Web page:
How to Cut Back Banana Plants
Being traditionally found in more tropical environments, banana plants often experience difficulties when cultivated in areas that are prone to colder temperatures or that suffer from intermittent freezes. The reason for this is the incredibly high moisture content in the stalks of the banana plants. The freezing-thawing cycle often will lead to rot and the subsequent decay and death of your banana plants. To prevent this, it is possible to cut back the banana plants and prepare them for the cold weather.
Put on coveralls and gloves. The sap from a banana plant will stain anything it contacts and is very resistant to being removed, so it is best to gear up with coveralls and gloves before beginning to cut back the banana plant.
Cut the trunk of the banana plant as close to the ground as possible. Cutting can be done with a hand saw for smaller stalks or with a chain saw for plants with wider base stalks. As always, proper precautions should be taken when felling the stalk of the banana plant.
Remove the fallen stalk and debris. Due to the high moisture content of the banana plant, the remnants of the felled plant will decay and decompose very quickly. It is best to remove them before this occurs.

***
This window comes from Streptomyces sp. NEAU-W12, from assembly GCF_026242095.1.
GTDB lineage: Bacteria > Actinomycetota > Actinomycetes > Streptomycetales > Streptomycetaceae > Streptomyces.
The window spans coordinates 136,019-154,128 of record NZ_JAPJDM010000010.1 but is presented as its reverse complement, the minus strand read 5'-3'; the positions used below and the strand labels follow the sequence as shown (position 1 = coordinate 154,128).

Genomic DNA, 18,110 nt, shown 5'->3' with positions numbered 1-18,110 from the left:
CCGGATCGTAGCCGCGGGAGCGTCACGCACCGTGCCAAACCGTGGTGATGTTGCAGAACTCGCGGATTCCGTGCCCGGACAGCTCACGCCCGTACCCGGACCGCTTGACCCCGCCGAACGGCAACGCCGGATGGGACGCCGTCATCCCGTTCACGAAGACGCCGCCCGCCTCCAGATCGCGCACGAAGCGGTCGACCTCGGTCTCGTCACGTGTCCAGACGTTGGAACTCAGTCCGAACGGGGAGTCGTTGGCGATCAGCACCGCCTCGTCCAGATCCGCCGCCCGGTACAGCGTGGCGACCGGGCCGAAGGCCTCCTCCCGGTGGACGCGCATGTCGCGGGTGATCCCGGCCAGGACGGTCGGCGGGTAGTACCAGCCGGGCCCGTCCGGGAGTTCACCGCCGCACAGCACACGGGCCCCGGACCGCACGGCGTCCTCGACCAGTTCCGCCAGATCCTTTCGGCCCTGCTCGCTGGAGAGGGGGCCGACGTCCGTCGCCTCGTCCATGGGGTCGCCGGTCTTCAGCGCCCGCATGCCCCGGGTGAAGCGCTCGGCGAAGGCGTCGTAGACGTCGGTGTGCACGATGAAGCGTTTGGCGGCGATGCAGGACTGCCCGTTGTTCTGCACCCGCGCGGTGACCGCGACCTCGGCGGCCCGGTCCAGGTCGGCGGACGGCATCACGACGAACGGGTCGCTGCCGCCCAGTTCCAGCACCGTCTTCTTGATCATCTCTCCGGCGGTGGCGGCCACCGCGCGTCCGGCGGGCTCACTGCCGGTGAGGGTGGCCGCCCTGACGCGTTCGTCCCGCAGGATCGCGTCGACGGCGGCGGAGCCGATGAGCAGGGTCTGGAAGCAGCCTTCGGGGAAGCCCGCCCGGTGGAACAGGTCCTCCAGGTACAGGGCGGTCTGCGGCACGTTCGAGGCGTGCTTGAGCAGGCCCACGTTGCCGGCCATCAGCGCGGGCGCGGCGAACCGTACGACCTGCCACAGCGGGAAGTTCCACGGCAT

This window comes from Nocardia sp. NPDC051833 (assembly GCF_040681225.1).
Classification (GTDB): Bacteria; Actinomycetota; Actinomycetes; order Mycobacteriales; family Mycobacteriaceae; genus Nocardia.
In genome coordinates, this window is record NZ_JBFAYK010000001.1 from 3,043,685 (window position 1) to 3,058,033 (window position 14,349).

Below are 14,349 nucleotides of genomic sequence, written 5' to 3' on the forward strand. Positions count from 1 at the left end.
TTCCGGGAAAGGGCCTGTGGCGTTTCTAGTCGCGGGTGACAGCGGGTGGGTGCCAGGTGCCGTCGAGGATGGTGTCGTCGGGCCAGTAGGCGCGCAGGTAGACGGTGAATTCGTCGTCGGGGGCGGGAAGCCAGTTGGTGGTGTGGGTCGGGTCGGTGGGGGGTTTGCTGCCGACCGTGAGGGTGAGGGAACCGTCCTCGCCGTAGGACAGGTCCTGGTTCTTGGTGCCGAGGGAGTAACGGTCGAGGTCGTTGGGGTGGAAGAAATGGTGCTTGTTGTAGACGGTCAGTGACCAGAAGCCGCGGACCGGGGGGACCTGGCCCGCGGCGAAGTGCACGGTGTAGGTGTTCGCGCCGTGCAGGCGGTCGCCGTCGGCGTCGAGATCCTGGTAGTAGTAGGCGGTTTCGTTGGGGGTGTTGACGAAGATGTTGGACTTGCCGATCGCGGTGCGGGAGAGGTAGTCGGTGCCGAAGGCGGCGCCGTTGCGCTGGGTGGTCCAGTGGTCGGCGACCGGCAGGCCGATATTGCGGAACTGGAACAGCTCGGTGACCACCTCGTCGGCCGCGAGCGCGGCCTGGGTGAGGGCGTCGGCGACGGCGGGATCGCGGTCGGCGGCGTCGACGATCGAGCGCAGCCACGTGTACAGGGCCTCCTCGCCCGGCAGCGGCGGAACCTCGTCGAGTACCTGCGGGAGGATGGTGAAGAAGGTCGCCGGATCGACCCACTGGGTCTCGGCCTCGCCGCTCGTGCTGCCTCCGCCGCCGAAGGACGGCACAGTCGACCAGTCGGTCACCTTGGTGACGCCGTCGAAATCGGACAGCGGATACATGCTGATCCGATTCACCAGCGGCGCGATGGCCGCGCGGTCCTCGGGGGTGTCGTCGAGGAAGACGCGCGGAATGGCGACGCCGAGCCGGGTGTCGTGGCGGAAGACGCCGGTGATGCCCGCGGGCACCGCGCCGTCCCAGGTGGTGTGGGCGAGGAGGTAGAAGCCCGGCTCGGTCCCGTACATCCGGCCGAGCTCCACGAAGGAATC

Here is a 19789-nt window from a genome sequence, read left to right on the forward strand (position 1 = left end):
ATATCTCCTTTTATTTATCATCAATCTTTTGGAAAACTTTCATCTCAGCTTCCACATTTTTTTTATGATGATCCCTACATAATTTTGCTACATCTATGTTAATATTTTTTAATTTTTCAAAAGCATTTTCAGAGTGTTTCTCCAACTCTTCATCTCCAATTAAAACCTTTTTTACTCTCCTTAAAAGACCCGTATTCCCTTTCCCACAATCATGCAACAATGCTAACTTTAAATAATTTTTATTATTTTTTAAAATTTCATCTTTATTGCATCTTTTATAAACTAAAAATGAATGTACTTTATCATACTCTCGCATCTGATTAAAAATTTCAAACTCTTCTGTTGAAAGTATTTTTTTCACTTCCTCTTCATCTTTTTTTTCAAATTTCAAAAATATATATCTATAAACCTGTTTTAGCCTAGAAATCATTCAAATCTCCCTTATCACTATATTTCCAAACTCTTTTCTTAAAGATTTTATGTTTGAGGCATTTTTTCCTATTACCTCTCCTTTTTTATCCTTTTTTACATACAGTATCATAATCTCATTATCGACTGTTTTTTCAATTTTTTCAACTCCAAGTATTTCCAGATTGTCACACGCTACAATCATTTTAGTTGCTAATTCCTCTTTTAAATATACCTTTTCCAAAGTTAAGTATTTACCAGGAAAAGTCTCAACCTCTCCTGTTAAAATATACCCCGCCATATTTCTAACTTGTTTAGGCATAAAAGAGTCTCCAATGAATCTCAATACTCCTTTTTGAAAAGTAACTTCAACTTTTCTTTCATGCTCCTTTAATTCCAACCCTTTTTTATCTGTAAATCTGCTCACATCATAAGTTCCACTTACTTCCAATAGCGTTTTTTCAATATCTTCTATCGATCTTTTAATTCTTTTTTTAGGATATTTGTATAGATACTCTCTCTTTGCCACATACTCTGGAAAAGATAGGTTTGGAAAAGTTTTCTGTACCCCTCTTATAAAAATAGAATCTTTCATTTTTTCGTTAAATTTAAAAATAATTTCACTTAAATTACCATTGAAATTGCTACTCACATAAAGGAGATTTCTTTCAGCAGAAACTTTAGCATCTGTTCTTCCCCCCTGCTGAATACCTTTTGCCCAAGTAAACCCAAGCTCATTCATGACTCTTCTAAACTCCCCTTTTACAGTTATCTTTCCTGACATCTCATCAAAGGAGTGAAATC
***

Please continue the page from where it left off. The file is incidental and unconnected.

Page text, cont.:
Pack the stump of the banana plant with a thick layer of mulch. The mulch will help feed the banana plant over the winter months and will help to insulate it and protect it from the cold.
Cover the mulch and the banana plant stump with a loose-fitting plastic mesh. Though only necessary in areas that experience freezing conditions, covering the stump with a plastic mesh will help hold in the warmth and keep the banana plant from perishing.
Cut A Banana Tree Plant Back?
Banana plants grow from underground stems, which tend to spread and produce suckers. When the main banana stem reaches six to eight months old, let one sucker grow. The giant leaves of the banana tree are susceptible to wind damage. The leaves tend to catch the wind, but they shred along the midrib, which runs down the middle of the leaves. This is designed to prevent the plant from blowing over. Chop the trunk down to ground level and shred the stem. The plants survive temperatures down to 28 degrees Fahrenheit for short periods. The pseudostem requires cutting back to 2 feet tall once the tree is damaged by freezing weather. The giant leaves are piled over the stump and root ball for protection during the rest of the winter.